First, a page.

For reasons I can't grasp, but I suspect is set down as bringing “balance” to the debate, the Canberra Times has wheeled out climate denier John McLean to browbeat anyone who links increased severity and frequency of bushfires to climate change.
“It seems that every time there's a major bushfire in Australia there's also a queue of people who try to blame it on man-made warming. They easily forget that our history of fires dates from long before the rise in temperatures, and they seem ignorant about science in general and meteorology in particular.”
“Our history of fires dates from long before the rise in temperatures” is true but entirely ignores the increasing frequency of major bushfire events.
And of course there's the mysterious and invisible “they”, a pasture full of straw men, who are ignorant.
"In its latest report the IPCC claims that it is "likely" that heatwaves have increased in Australia, "likely" being just one step away from "as likely as not". Two of the three cited papers in the report appear to have a co-author who is also a lead author of that chapter of the IPCC report, which might be fortuitous."
The IPCC report is either biased or wrong because of the work of one author: an ad-hominiem argument.
“A close check of the easiest obtained of the three references tells a less clear picture.”
Of course, however, McLean doesn't provide us with the citation he cherry-picks. And of course, he picks one that fortuitously supports his position.
Skipping down, we find this gem: “This would lead to early drying of vegetation, although this seems not without precedent because major NSW bushfires have previously occurred in October and November.”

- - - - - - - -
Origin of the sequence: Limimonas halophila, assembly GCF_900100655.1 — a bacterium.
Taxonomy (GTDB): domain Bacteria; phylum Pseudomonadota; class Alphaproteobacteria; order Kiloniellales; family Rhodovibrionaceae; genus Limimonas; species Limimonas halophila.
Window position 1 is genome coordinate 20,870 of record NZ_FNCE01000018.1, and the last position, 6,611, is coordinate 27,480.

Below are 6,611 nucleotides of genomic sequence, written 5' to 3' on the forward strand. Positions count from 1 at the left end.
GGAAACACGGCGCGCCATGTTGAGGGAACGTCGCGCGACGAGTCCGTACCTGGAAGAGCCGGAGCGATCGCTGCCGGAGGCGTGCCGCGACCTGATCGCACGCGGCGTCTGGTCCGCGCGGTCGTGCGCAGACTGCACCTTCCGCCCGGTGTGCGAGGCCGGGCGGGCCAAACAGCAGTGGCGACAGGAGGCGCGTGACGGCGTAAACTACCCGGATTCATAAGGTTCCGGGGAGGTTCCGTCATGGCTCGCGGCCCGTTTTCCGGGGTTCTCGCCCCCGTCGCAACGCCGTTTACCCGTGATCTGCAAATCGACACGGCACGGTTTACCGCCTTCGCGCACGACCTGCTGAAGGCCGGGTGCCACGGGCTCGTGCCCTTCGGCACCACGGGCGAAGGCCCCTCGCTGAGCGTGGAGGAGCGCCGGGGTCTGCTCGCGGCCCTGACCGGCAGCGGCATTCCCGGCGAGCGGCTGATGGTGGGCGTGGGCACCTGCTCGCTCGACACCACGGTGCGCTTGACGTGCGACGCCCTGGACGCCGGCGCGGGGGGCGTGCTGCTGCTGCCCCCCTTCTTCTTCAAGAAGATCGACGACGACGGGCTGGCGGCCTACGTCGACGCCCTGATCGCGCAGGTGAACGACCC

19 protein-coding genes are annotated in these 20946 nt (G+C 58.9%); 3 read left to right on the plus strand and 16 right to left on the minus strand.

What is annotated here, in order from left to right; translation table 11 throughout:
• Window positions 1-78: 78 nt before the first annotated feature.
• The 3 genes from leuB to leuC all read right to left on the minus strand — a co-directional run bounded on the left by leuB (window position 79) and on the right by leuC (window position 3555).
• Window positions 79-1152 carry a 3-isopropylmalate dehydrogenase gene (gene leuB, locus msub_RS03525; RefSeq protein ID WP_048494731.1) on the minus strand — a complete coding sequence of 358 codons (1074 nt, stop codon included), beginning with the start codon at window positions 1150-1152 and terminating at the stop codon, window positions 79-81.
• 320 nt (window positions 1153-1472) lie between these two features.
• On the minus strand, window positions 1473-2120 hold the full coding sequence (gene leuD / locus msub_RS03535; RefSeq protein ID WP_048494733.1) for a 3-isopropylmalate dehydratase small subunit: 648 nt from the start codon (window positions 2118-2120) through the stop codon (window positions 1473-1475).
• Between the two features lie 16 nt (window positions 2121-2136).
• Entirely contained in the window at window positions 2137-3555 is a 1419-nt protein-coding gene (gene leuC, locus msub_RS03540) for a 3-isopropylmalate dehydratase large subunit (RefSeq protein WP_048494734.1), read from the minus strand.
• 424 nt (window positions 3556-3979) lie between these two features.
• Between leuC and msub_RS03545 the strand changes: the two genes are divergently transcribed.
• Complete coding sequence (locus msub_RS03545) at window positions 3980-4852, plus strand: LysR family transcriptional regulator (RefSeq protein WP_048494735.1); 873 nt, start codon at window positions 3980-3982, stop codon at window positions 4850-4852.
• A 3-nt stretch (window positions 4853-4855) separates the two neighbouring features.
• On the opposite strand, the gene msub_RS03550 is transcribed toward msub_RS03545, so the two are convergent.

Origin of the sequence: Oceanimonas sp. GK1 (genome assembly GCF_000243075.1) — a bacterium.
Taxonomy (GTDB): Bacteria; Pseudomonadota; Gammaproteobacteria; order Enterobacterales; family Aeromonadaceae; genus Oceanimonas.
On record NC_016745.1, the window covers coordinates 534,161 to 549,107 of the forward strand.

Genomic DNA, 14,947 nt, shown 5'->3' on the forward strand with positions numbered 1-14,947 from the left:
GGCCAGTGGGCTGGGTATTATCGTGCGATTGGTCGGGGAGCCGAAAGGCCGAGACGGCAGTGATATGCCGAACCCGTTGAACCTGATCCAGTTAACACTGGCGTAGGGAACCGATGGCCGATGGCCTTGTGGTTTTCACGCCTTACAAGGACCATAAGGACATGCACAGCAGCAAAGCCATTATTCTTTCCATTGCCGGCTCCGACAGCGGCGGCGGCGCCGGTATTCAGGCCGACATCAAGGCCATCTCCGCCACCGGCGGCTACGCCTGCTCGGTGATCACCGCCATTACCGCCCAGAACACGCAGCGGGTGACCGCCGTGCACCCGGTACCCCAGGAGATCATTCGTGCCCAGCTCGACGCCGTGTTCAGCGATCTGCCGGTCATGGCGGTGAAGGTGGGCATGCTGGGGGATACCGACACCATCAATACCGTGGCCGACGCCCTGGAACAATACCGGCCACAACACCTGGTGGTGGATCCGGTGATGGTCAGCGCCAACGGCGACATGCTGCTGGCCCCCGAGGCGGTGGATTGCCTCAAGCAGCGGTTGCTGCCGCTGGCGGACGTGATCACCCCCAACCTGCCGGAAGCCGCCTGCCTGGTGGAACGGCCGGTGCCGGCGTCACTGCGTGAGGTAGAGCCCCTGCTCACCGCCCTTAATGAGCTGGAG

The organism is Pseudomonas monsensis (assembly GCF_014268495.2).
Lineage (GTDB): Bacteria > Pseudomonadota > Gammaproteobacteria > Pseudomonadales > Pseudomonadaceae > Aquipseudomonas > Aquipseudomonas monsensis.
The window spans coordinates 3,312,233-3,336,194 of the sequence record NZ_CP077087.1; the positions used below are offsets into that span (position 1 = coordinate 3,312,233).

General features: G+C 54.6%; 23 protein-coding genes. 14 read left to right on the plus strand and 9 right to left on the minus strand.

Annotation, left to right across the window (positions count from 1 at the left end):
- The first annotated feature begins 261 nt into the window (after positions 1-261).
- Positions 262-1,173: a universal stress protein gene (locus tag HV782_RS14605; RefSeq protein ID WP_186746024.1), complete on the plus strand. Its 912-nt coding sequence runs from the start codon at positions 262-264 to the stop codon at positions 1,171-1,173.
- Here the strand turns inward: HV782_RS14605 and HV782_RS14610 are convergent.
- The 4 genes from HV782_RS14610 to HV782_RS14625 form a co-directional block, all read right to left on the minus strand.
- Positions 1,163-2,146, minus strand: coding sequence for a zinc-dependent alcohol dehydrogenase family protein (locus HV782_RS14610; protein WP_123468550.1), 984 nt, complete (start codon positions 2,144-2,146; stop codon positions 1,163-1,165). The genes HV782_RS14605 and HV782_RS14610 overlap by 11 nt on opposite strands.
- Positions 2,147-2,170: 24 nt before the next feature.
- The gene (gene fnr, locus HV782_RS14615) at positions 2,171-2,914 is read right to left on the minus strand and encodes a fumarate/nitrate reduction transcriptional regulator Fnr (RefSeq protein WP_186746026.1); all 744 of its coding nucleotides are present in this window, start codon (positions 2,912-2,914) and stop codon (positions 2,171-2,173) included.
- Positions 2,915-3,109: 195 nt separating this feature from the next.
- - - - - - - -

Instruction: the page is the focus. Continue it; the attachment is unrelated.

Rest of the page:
This is a complete red herring: the statement that “major bushfires will increase in frequency and severity as a result of climate change” is not disproven by “major bushfires have happened before”.
There's a strange kind of meta-wrongness in the argument McLean presents, and which is present in the denialist “you can't blame this fire on global warming” argument.
If the circumstances of one fire don't prove that climate change exists (a statement I agree with), then neither do the circumstances of one fire disprove climate change.
However, it's pretty much stage three of a denialist strategy which went to work as soon as Adam Bandt of The Greens spoke out:
Stage One: silence environmental concerns with the politically-correct instruction that nobody politicise the bushfires.
Stage Two: politicise the tragedy from the perspective of the sceptic.
Stage Three: roll out professional climate change deniers to support Stage Two.
Stage Four is yet to come. I imagine it will be this: refuse to discuss the issue. “The emergency is over. We will not let extreme environmentalists further their anti-business, anti-family agenda by continuing to discuss the matter.”